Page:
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Dr. and Mrs. King commend Dr. Benjamin E. Mays for all he has accomplished during his twenty-seven years as President of Morehouse College.
Rev. Ralph Abernathy sends best wishes to Dr. King and everyone affiliated with the Civil Rights Movement. Rev. Abernathy is disheartened because he is not present to assist with the movement, but assures Dr. King that he wants to be an active participant.
In this telegram, sponsor Virginia Price Principal Clarence Fitch write to Dr. King to see if they can name Honor Group Martin Luther King a chapter of the National Junior Honor Society, at Roosevelt Junior High in Cleveland.
In this draft telegram, Dr. King addresses the Federation of Teachers enthusiastically endorsing the efforts of New York City teachers to improve their living and working conditions. Dr. King urges the teachers and parents to dispel conflict as they face a contentious Board of Education. Dr. King makes a key point informing parents that it is not the teachers "withholding education but those who have forced them to resort to desperate measures."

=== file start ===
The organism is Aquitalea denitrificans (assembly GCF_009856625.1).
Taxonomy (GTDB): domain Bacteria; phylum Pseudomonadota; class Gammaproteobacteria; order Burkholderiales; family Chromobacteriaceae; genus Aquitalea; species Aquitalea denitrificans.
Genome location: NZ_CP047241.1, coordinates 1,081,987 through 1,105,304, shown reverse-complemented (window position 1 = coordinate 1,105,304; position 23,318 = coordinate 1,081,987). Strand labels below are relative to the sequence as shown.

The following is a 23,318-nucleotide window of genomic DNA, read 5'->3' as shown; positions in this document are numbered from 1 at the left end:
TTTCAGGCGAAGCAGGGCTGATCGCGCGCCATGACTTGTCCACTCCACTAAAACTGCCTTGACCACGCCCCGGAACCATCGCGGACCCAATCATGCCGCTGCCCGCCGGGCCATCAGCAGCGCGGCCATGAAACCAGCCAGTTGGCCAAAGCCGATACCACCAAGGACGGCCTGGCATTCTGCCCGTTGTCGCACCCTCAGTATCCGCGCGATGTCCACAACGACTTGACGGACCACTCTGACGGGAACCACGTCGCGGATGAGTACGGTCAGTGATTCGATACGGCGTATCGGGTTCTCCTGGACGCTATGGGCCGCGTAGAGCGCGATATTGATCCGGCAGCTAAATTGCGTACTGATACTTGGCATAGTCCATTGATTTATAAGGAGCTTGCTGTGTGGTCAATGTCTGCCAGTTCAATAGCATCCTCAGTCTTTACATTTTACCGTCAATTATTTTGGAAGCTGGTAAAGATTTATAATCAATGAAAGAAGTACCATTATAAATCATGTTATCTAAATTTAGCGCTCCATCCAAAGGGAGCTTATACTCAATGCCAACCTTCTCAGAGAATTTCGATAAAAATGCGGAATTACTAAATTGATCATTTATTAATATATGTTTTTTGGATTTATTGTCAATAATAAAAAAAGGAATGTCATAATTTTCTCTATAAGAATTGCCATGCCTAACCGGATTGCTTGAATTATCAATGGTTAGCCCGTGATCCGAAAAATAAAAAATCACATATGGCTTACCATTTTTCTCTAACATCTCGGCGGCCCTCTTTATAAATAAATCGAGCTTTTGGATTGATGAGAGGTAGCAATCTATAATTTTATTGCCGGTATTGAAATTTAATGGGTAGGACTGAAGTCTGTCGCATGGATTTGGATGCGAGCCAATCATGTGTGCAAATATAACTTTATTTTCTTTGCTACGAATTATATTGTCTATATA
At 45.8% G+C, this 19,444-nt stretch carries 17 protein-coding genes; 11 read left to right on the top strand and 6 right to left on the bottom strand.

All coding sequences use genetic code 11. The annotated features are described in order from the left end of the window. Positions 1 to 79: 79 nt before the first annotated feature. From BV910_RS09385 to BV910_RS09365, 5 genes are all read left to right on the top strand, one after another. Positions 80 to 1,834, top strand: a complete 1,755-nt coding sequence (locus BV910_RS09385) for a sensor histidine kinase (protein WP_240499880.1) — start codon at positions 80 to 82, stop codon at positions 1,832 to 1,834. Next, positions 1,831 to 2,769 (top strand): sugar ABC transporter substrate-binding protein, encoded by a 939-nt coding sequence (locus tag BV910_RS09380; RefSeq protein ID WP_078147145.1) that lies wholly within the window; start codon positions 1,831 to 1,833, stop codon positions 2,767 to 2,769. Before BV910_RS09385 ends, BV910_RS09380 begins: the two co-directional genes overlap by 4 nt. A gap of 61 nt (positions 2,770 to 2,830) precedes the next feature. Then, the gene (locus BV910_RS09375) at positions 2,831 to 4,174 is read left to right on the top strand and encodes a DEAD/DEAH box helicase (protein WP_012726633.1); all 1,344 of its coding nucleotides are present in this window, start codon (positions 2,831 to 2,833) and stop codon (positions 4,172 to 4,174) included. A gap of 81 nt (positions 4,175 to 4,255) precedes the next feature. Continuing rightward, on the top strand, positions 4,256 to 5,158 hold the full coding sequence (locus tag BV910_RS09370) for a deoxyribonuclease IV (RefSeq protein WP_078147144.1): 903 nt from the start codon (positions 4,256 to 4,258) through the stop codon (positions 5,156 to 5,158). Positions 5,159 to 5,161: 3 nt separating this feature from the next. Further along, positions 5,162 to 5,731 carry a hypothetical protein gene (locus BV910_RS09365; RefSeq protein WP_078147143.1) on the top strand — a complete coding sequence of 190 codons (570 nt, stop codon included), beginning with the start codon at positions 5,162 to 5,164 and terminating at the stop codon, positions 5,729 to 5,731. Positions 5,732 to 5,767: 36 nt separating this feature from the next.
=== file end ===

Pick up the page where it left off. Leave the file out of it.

In this telegram to Ralph McGill, Dr. King expresses his sympathy for the passing of his wife.
International Brotherhood of Teamsters Vice President Harold Gibbons conveys his support to Dr. King for a statewide Mississippi boycott. Gibbons congratulates Dr. King on being the recipient of the Nobel Peace Prize.
Dr. King requests a meeting with Attorney General William Ramsey Clark, to discuss the need for federal voting registrars to oversee upcoming elections in rural Mississippi counties. In these elections, Negroes will run as candidates for the first time in American history.
Dr. Kings sends a telegram notifying the University of Newcastle Upon Tyne in England of his acceptance of their honorary degree.
Dr. King praises President Johnson for his State of the Union address. King expresses appreciation for Johnson's continued commitment to the Great Society, his call for legislation to protect those pursuing their constitutional rights and his pledge to work diligently to end the Vietnam War.
Ralph Abernathy informs Mr. Oliver that emergencies will prevent him from meeting the week of May 14th, and asks to reschedule for a later date.